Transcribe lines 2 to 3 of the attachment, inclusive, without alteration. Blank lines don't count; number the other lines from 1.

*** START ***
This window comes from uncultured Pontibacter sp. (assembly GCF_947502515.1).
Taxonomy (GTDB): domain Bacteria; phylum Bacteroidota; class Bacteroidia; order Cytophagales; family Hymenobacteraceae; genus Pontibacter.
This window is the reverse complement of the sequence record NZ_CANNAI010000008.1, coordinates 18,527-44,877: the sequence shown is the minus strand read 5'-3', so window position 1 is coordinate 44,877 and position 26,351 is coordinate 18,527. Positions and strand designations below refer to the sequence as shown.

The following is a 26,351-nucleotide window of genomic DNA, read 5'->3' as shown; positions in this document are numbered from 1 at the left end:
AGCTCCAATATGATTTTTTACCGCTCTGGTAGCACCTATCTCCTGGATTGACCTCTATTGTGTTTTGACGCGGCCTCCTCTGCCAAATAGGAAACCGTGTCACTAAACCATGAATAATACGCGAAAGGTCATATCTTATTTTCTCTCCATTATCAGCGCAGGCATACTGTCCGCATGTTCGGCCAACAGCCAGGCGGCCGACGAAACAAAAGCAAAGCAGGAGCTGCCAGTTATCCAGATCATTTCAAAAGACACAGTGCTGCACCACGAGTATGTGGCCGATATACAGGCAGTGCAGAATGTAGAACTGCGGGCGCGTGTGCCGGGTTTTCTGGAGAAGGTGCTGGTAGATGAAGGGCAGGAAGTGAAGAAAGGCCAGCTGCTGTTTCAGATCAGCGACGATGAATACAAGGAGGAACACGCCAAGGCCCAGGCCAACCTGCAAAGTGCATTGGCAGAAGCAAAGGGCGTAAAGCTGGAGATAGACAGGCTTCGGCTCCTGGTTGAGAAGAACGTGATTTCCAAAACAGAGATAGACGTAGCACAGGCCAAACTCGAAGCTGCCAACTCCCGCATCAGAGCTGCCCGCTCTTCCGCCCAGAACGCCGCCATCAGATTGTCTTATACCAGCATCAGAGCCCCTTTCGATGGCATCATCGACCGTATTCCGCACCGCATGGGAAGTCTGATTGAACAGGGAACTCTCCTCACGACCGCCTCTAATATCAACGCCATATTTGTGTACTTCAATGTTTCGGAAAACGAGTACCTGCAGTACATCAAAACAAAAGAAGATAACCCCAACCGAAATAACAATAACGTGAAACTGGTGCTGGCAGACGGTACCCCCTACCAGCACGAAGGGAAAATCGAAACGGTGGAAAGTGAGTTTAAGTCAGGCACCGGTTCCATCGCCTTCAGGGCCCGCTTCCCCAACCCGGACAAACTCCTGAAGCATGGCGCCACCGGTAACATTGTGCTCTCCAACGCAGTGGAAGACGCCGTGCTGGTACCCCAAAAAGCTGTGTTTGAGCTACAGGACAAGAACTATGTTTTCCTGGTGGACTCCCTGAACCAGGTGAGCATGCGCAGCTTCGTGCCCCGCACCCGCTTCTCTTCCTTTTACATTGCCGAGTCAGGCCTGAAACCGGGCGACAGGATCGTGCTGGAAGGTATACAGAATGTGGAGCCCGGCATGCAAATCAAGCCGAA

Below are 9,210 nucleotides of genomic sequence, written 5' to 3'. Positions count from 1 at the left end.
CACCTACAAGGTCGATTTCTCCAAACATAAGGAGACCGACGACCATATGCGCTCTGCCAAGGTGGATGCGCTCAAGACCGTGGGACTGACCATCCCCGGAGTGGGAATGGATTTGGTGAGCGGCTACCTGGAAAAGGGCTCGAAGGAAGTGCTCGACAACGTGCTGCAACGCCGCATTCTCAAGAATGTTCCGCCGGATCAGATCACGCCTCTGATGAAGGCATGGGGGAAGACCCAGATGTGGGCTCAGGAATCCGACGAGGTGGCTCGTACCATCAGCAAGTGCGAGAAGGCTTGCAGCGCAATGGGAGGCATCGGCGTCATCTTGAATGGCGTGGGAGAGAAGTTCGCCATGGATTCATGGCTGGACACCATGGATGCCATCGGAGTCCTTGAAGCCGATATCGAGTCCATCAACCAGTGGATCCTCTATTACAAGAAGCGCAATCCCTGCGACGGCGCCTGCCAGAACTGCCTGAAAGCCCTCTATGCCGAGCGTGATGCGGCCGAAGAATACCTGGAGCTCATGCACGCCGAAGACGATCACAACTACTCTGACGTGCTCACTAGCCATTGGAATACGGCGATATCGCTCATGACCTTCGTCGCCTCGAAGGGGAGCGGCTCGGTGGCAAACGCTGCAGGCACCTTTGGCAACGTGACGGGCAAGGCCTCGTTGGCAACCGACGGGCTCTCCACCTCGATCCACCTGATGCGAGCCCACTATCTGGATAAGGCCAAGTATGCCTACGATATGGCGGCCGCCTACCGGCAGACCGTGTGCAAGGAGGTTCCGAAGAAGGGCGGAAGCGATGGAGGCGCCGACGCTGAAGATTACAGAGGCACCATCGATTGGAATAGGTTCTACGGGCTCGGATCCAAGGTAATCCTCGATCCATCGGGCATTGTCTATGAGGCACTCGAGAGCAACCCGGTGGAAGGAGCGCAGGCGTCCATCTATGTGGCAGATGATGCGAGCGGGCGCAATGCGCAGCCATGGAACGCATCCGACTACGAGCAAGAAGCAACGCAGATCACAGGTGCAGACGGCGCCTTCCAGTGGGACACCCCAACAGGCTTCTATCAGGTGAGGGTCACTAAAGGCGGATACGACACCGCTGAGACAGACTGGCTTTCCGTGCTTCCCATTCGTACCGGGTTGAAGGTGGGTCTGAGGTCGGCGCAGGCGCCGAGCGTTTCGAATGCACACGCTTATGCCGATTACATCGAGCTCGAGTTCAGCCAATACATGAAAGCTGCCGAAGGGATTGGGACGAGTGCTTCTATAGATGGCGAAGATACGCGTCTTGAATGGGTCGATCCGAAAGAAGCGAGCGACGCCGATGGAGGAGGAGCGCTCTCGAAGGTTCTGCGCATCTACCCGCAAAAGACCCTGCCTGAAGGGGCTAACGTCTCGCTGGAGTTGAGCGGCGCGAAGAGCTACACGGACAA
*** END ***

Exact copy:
Taxonomy (GTDB): domain Bacteria; phylum Bacteroidota; class Bacteroidia; order Cytophagales; family Hymenobacteraceae; genus Pontibacter.
This window is the reverse complement of the sequence record NZ_CANNAI010000008.1, coordinates 18,527-44,877: the sequence shown is the minus strand read 5'-3', so window position 1 is coordinate 44,877 and position 26,351 is coordinate 18,527. Positions and strand designations below refer to the sequence as shown.